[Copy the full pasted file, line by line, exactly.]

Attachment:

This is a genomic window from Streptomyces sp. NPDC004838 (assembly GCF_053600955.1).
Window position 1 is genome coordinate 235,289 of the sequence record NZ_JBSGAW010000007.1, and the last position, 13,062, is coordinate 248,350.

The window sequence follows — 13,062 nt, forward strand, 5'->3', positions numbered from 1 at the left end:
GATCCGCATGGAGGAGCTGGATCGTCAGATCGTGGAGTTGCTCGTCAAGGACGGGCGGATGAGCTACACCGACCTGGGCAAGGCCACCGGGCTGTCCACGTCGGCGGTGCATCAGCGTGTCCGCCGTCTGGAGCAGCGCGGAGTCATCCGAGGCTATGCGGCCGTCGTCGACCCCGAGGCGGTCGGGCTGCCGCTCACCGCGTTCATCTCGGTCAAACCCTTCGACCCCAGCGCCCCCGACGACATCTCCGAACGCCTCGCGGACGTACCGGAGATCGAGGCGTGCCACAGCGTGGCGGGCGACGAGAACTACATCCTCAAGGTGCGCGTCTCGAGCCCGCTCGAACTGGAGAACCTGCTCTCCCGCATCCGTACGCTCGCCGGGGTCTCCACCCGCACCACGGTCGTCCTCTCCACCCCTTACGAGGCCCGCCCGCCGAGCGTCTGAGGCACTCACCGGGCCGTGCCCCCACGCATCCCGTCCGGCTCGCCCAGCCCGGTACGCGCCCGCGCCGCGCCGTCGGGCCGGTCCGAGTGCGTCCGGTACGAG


This is a genomic window from Streptomyces sp. NPDC004838 (assembly GCF_053600955.1).
Window position 1 is genome coordinate 235,289 of the sequence record NZ_JBSGAW010000007.1, and the last position, 13,062, is coordinate 248,350.

The window sequence follows — 13,062 nt, forward strand, 5'->3', positions numbered from 1 at the left end:
GATCCGCATGGAGGAGCTGGATCGTCAGATCGTGGAGTTGCTCGTCAAGGACGGGCGGATGAGCTACACCGACCTGGGCAAGGCCACCGGGCTGTCCACGTCGGCGGTGCATCAGCGTGTCCGCCGTCTGGAGCAGCGCGGAGTCATCCGAGGCTATGCGGCCGTCGTCGACCCCGAGGCGGTCGGGCTGCCGCTCACCGCGTTCATCTCGGTCAAACCCTTCGACCCCAGCGCCCCCGACGACATCTCCGAACGCCTCGCGGACGTACCGGAGATCGAGGCGTGCCACAGCGTGGCGGGCGACGAGAACTACATCCTCAAGGTGCGCGTCTCGAGCCCGCTCGAACTGGAGAACCTGCTCTCCCGCATCCGTACGCTCGCCGGGGTCTCCACCCGCACCACGGTCGTCCTCTCCACCCCTTACGAGGCCCGCCCGCCGAGCGTCTGAGGCACTCACCGGGCCGTGCCCCCACGCATCCCGTCCGGCTCGCCCAGCCCGGTACGCGCCCGCGCCGCGCCGTCGGGCCGGTCCGAGTGCGTCCGGTACGAG